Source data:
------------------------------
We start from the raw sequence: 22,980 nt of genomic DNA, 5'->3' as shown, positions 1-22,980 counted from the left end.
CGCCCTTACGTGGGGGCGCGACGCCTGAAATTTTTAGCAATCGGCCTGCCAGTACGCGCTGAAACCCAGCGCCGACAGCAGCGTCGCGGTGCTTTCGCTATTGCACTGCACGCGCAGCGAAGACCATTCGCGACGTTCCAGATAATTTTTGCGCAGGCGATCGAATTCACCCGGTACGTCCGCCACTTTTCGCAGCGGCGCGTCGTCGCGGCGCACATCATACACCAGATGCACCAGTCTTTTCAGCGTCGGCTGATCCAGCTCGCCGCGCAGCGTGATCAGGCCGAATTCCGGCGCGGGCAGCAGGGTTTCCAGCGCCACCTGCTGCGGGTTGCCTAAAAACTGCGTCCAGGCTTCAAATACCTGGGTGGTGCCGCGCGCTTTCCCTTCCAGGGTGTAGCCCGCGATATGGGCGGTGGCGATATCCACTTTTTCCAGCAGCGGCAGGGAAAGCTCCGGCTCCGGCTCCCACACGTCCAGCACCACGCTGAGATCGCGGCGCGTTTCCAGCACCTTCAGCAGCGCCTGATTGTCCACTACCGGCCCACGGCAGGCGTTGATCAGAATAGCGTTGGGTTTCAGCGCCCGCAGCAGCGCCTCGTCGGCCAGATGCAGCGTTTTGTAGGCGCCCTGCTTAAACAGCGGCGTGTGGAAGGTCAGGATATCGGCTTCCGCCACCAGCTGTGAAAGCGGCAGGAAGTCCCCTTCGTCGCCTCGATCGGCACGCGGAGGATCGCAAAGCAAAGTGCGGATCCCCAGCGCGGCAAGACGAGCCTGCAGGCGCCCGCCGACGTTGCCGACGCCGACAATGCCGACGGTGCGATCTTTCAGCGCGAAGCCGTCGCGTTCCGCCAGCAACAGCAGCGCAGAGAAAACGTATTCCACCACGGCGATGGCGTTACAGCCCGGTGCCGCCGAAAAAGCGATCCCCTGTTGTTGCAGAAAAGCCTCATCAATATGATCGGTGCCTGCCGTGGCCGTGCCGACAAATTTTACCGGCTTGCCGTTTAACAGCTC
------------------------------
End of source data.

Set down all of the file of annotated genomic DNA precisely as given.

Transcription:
We start from the raw sequence: 22,980 nt of genomic DNA, 5'->3' as shown, positions 1-22,980 counted from the left end.
CGCCCTTACGTGGGGGCGCGACGCCTGAAATTTTTAGCAATCGGCCTGCCAGTACGCGCTGAAACCCAGCGCCGACAGCAGCGTCGCGGTGCTTTCGCTATTGCACTGCACGCGCAGCGAAGACCATTCGCGACGTTCCAGATAATTTTTGCGCAGGCGATCGAATTCACCCGGTACGTCCGCCACTTTTCGCAGCGGCGCGTCGTCGCGGCGCACATCATACACCAGATGCACCAGTCTTTTCAGCGTCGGCTGATCCAGCTCGCCGCGCAGCGTGATCAGGCCGAATTCCGGCGCGGGCAGCAGGGTTTCCAGCGCCACCTGCTGCGGGTTGCCTAAAAACTGCGTCCAGGCTTCAAATACCTGGGTGGTGCCGCGCGCTTTCCCTTCCAGGGTGTAGCCCGCGATATGGGCGGTGGCGATATCCACTTTTTCCAGCAGCGGCAGGGAAAGCTCCGGCTCCGGCTCCCACACGTCCAGCACCACGCTGAGATCGCGGCGCGTTTCCAGCACCTTCAGCAGCGCCTGATTGTCCACTACCGGCCCACGGCAGGCGTTGATCAGAATAGCGTTGGGTTTCAGCGCCCGCAGCAGCGCCTCGTCGGCCAGATGCAGCGTTTTGTAGGCGCCCTGCTTAAACAGCGGCGTGTGGAAGGTCAGGATATCGGCTTCCGCCACCAGCTGTGAAAGCGGCAGGAAGTCCCCTTCGTCGCCTCGATCGGCACGCGGAGGATCGCAAAGCAAAGTGCGGATCCCCAGCGCGGCAAGACGAGCCTGCAGGCGCCCGCCGACGTTGCCGACGCCGACAATGCCGACGGTGCGATCTTTCAGCGCGAAGCCGTCGCGTTCCGCCAGCAACAGCAGCGCAGAGAAAACGTATTCCACCACGGCGATGGCGTTACAGCCCGGTGCCGCCGAAAAAGCGATCCCCTGTTGTTGCAGAAAAGCCTCATCAATATGATCGGTGCCTGCCGTGGCCGTGCCGACAAATTTTACCGGCTTGCCGTTTAACAGCTC